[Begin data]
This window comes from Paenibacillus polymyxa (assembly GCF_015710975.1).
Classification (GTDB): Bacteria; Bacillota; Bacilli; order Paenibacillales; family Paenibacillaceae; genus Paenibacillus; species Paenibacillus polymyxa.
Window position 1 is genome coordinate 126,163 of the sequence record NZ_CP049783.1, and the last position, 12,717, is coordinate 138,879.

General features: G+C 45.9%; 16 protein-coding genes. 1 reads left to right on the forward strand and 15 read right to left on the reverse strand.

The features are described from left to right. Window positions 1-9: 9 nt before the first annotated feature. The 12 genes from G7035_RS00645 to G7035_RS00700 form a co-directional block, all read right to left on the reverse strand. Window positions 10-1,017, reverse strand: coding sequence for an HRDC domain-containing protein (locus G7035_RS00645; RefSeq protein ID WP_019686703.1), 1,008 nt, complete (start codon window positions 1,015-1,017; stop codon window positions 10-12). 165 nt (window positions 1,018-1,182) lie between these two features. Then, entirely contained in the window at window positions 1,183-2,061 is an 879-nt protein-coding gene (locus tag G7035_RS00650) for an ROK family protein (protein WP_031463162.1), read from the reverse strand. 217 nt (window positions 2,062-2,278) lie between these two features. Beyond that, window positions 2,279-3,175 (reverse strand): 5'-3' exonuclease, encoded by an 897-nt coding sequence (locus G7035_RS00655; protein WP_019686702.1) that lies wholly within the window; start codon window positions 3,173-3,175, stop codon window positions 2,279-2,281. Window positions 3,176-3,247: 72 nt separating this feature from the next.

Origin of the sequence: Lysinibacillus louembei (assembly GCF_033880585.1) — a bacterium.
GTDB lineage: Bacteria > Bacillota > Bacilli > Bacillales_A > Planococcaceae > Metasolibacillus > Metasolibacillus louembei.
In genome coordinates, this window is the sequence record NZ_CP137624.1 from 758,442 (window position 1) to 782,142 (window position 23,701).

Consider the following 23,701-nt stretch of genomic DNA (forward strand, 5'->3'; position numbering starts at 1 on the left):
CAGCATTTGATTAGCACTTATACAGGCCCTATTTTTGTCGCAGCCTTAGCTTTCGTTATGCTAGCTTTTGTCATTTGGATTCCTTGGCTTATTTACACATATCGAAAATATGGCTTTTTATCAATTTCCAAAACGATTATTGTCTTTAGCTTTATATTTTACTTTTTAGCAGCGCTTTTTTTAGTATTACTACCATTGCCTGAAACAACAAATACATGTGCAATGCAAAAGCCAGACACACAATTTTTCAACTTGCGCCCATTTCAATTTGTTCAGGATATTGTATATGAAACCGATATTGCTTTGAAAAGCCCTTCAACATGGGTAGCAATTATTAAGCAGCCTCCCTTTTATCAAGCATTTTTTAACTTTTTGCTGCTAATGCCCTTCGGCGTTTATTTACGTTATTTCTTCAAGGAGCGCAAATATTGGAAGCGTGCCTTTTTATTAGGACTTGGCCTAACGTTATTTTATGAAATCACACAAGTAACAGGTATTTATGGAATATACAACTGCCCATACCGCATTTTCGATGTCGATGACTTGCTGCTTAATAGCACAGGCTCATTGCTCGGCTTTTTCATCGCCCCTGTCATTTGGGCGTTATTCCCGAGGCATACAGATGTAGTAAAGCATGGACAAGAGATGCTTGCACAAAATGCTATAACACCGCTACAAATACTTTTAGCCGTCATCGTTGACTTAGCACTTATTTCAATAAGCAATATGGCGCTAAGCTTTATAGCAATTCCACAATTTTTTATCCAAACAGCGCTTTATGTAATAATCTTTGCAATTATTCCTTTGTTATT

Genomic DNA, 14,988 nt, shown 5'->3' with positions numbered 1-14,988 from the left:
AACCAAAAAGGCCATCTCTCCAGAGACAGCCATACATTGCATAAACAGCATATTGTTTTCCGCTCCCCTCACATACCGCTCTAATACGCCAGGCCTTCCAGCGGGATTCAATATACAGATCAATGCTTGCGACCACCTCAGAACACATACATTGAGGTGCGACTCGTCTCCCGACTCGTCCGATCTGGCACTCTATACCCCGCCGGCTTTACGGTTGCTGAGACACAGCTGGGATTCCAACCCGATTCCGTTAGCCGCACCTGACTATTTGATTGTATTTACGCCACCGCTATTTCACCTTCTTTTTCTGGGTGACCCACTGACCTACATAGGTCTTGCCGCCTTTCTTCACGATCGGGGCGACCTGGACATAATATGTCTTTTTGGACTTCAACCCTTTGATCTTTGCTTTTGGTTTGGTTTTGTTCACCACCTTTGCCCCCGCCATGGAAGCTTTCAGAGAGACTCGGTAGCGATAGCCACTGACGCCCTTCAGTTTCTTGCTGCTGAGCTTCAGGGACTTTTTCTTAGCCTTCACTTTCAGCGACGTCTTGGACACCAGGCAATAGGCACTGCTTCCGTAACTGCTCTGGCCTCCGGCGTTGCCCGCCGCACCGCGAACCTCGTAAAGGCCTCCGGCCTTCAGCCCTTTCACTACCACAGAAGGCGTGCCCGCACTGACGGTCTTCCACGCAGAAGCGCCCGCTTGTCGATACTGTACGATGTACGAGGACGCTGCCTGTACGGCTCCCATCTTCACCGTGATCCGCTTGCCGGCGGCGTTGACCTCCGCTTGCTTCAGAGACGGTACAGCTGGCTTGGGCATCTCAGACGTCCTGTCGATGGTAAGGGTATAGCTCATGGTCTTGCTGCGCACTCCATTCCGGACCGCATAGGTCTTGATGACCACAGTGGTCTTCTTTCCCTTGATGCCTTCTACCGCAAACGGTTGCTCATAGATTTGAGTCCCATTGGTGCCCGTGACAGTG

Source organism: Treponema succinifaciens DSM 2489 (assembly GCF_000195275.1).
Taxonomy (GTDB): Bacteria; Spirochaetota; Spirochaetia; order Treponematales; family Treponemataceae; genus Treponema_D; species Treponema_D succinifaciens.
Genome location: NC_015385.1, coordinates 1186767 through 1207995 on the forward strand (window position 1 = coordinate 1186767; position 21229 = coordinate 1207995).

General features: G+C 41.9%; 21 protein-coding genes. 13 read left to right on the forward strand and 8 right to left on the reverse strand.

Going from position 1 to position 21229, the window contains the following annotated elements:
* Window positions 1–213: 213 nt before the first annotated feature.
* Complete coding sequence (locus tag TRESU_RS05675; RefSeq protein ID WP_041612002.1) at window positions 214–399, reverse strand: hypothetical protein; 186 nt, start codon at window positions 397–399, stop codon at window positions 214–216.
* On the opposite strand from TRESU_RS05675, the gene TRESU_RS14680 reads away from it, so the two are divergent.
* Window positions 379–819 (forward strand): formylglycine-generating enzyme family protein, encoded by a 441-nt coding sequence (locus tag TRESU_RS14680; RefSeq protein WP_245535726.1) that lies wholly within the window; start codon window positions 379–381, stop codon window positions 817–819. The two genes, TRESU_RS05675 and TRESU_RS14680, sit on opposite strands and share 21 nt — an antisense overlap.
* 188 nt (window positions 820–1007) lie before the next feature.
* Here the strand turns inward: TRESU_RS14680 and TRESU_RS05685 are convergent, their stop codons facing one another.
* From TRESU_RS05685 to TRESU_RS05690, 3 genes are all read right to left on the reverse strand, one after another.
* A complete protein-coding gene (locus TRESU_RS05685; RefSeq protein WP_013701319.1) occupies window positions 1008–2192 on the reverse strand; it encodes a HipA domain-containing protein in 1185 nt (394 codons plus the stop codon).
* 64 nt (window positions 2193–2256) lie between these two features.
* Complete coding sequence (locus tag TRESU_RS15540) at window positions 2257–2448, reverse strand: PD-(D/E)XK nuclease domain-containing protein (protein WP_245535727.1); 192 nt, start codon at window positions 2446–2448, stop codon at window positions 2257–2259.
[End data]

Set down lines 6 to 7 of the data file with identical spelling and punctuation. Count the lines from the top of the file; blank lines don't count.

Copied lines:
Origin of the sequence: Lysinibacillus louembei (assembly GCF_033880585.1) — a bacterium.
GTDB lineage: Bacteria > Bacillota > Bacilli > Bacillales_A > Planococcaceae > Metasolibacillus > Metasolibacillus louembei.